FPS

Ghost Recon 2 [PC – Cancelled]

The original Tom Clancy’s Ghost Recon (2001) turned out to be a very successful game, therefore the announcement of the sequel for PC in March 2004 did not surprise anyone. Ghost Recon 2 showcased better graphics thanks to a new 3D engine, featuring a fun single-player experience and polished multiplayer. At the same time, it was announced that Ghost Recon 3 would have been released in early 2006.  Sometime later, Red Storm announced even more details: Ghost Recon 2 would also be released on PS2 and Xbox. The engine and storyline in all three versions would be different and the release date has been pushed back to the first half of 2005. Unfortunately the release for the PC version was again pushed back, and in April 2005 Ubisoft canceled it altogether, explaining that they would just release Tom Clancy’s Ghost Recon Advanced Warfighter instead.

Thanks to Josef for the contribution!

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Rage Hard [PC, MAC – Cancelled]

Rage Hard was a First Person Shooter in development from 2002 to possibly 2007, planned to be released on MAC first, then possibly also on Windows PCs. German company Titan Computer GbR were the main driving force behind the game, although they seemed to have been joined later by the fellow german DnS Development. Both companies had experience bringing Windows games to Macintosh, having ports such as Jagged Alliance 2, SiN, Heretic II and Shogo: Mobile Armor Division under their belts, and Rage Hard was being made as a Mac OS title first and foremost.

Rage Hard’s basic concept was something commonly seen around the time of its development: a multiplayer-focused shooter set in a gritty urban environment, backed up by a large arsenal of weapons and a tactical coat of paint. However, it wanted to set itself apart from the competition by not having the central conflict be what Titan saw as the generic Military good guys vs. Terrorist bad guys, and instead creating a world in which the playable characters all belonged to villainous factions.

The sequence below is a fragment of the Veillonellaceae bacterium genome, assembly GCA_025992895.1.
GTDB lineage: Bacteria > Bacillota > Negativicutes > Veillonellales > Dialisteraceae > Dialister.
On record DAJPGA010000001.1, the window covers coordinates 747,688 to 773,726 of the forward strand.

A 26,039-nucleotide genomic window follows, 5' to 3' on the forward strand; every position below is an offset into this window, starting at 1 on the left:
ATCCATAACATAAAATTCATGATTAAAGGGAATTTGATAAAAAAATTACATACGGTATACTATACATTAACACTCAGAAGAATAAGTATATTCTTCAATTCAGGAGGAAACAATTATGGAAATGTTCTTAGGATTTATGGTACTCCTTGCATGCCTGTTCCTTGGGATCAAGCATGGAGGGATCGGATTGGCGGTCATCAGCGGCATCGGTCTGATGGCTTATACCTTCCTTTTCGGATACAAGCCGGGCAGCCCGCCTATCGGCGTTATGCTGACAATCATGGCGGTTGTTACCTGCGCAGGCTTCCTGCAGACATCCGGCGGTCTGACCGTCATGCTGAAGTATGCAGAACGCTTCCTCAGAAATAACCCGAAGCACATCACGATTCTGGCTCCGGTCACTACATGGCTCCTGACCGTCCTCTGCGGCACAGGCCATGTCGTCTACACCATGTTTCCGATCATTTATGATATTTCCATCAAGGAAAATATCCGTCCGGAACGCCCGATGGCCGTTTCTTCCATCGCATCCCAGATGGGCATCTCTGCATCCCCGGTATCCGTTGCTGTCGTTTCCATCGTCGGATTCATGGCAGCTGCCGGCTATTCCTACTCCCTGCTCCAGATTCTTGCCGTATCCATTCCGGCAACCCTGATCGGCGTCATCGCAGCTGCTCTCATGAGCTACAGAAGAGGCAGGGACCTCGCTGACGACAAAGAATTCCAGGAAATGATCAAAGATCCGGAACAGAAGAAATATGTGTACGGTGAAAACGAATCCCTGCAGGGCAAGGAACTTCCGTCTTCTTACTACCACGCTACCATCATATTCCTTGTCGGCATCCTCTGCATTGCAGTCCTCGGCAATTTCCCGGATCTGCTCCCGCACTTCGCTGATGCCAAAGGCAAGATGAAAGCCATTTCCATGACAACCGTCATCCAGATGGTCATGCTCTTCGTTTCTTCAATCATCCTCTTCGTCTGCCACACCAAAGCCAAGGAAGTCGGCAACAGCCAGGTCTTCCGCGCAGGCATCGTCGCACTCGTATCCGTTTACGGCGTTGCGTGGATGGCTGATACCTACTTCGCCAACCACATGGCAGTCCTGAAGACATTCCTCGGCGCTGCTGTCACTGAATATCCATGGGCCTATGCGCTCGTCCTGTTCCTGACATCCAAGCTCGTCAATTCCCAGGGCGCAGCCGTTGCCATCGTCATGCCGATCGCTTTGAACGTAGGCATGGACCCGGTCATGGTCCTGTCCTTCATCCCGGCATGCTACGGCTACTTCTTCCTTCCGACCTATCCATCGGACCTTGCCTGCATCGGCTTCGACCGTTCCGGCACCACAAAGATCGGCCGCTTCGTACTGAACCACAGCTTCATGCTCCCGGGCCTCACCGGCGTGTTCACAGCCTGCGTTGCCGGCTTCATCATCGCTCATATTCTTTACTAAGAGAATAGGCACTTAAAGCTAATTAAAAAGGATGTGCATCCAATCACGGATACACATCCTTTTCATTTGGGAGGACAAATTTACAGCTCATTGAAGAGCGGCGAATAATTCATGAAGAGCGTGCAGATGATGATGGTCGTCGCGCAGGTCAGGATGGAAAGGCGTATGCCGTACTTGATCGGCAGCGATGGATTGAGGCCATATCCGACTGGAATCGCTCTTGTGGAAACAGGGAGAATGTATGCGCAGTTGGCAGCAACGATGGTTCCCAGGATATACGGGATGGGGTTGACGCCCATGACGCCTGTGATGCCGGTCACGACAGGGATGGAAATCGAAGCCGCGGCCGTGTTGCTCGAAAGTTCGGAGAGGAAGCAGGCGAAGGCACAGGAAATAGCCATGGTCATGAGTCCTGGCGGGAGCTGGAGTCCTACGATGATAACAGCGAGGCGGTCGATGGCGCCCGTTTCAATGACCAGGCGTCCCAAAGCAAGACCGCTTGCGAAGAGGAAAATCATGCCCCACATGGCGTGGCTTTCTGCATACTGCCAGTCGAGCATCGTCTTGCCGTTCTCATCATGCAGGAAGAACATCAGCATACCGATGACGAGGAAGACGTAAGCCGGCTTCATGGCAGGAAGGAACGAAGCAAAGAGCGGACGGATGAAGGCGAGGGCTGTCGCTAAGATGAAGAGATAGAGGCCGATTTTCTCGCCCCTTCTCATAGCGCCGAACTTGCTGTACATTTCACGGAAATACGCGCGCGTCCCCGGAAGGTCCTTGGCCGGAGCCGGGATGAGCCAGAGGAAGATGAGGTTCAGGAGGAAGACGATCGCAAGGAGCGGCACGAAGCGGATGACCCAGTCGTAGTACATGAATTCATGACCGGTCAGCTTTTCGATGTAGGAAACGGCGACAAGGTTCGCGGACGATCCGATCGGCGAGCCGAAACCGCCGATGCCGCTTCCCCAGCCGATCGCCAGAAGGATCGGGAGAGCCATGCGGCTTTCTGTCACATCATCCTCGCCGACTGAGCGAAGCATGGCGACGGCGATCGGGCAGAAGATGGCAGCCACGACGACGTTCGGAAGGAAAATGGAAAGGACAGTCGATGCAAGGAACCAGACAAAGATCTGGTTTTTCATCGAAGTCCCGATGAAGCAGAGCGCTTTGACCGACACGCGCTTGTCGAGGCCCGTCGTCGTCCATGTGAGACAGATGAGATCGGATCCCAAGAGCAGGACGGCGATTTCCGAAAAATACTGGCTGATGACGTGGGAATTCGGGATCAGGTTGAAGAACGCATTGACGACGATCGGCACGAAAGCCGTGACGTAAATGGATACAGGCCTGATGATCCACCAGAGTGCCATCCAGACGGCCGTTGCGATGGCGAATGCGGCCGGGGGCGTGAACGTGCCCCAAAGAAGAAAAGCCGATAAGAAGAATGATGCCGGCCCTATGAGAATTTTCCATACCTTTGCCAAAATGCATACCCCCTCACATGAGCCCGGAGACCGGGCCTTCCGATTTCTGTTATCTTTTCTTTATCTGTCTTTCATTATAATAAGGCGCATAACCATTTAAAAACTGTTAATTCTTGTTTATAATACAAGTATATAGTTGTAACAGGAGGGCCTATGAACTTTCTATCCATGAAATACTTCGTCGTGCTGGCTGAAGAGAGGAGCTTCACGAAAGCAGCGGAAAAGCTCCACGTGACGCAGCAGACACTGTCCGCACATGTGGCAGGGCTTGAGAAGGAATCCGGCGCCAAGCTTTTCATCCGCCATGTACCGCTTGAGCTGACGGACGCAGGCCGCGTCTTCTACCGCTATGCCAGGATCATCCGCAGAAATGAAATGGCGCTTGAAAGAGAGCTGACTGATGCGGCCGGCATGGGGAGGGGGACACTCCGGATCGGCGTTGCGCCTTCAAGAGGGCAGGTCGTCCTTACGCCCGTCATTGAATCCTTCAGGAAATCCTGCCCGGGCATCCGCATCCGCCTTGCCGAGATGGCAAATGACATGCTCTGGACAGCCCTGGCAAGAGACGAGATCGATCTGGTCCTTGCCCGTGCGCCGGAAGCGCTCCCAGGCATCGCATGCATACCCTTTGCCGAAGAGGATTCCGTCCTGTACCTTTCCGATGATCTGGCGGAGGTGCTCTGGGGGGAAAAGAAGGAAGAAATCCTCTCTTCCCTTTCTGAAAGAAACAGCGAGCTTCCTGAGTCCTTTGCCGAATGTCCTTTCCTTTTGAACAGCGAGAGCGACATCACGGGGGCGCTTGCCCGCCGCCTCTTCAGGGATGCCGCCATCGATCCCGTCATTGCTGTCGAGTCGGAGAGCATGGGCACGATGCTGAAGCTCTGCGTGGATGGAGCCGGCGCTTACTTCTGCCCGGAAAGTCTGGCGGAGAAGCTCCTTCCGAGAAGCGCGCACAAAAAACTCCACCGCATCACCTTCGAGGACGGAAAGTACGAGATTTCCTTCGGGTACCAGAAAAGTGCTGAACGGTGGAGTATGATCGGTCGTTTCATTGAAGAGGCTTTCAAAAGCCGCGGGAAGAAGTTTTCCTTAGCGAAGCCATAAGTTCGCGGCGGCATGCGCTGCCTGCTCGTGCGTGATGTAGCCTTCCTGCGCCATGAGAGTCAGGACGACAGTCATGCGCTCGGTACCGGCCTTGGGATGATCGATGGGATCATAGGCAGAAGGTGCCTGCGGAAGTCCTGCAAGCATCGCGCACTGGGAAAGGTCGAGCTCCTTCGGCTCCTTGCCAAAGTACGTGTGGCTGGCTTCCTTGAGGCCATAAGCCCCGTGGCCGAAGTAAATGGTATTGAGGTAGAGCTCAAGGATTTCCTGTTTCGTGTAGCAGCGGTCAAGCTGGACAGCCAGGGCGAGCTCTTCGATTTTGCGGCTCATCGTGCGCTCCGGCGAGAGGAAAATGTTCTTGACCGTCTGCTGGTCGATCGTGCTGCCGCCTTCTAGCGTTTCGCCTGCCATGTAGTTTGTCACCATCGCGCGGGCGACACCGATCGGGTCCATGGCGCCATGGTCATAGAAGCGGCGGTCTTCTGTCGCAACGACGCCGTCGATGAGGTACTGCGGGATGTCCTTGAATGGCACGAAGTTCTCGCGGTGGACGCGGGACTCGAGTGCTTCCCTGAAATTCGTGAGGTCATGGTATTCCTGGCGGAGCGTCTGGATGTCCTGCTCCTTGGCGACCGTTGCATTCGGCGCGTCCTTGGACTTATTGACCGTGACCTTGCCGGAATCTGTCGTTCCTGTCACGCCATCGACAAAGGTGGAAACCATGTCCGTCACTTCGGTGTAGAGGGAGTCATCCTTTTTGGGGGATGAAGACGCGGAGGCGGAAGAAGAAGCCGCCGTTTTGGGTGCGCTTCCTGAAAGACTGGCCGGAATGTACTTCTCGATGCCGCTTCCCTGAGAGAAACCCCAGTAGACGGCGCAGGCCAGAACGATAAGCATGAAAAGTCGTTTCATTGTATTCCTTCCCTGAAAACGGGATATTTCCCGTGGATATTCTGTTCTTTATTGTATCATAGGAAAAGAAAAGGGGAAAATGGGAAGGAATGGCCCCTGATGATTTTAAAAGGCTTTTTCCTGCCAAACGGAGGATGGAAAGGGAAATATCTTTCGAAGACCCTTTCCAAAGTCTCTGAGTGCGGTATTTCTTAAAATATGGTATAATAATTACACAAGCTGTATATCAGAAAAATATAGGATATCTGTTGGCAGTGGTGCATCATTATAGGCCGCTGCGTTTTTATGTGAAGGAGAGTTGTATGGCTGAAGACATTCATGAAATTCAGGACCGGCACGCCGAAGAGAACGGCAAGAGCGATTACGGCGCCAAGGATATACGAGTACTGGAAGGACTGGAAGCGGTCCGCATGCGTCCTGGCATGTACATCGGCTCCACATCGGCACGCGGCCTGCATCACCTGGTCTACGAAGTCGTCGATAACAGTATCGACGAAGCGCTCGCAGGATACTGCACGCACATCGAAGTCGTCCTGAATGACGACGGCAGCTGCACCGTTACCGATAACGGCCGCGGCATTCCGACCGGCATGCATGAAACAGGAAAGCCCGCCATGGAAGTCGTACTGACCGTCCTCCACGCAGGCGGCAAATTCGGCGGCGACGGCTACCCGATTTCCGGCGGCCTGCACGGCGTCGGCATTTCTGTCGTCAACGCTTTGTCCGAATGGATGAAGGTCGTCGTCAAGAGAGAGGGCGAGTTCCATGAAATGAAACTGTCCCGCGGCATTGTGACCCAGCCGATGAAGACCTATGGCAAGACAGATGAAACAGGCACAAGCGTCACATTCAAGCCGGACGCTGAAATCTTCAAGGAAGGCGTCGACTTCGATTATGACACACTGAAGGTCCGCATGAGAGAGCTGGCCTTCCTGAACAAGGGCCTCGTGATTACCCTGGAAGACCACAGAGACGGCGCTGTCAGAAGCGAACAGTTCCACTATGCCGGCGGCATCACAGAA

Rage Hard was set in the not too distant future, in which the police itself grew to be corrupt enough to become one of the reigning crime syndicates. They becomes engaged in skirmishes which pit all manner of other criminals and deranged gunmen against each other. These would range from common street thugs to cartel and mafia members, paramilitaries and religious fanatics, offering a large selection of characters with wildly different looks. The CLAWS engine allowed for every detail of their appearance (like eyes, clothing and hair) to animate in real time.

Combat would take place in either close-quarters locations, such as nightclubs and other building interiors, to expansive and open environments like gang-ridden city blocks. Powered by an experience-based class system, the gameplay would require players to adapt to the environment, choosing between chaotic gunfights or a more tactical approach, as well as picking the right skills for the job.

Rage Hard would apparently do away with restrictive classes seen in games such as Battlefield by allowing the player to pick a base skill they wanted to excel at (for example Accuracy) and then utilizing experience gained by defeating enemies to develop others in whatever way they saw fit in between rounds. In theory, this could mean that creating a Sniper character that also had the ability to be a damage sponge was possible. But, of course, the utility of such a class to the team would be questionable, and it was up to the player to decide what worked in what context.

Despite the clear multiplayer focus, Rage Hard would also feature a single player campaign said to be 12 levels long and entirely team-based, although this aspect of the game seems to only have been added later on during development.